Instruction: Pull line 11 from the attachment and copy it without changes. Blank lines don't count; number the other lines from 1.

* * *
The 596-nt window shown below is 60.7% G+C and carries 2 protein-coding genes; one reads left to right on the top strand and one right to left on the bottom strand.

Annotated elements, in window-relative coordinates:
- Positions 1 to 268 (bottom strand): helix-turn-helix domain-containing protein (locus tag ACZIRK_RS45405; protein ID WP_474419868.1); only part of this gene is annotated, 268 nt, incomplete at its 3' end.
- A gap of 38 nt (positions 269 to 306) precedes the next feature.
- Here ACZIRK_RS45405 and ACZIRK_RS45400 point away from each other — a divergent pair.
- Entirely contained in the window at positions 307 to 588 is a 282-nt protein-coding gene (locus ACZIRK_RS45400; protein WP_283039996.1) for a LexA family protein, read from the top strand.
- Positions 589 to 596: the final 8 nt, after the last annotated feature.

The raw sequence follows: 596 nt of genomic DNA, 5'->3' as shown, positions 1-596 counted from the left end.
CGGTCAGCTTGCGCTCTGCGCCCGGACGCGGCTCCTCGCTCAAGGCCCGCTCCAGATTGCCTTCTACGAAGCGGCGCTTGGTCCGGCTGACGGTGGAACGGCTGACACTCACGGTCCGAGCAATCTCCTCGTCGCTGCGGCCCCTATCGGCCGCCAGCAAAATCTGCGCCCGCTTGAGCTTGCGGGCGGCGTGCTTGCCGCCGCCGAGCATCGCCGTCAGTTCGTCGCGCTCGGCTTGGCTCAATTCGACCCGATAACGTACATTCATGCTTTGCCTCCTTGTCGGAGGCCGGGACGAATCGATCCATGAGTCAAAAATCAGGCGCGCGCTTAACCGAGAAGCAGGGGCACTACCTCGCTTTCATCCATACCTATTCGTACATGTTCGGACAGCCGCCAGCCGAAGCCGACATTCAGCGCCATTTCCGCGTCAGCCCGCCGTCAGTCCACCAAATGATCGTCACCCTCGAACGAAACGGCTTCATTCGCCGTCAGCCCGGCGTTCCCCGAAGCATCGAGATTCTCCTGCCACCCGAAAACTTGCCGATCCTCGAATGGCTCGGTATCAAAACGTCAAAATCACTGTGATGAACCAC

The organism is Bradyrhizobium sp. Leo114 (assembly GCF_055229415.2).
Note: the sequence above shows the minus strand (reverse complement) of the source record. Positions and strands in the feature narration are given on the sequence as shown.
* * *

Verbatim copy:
Note: the sequence above shows the minus strand (reverse complement) of the source record. Positions and strands in the feature narration are given on the sequence as shown.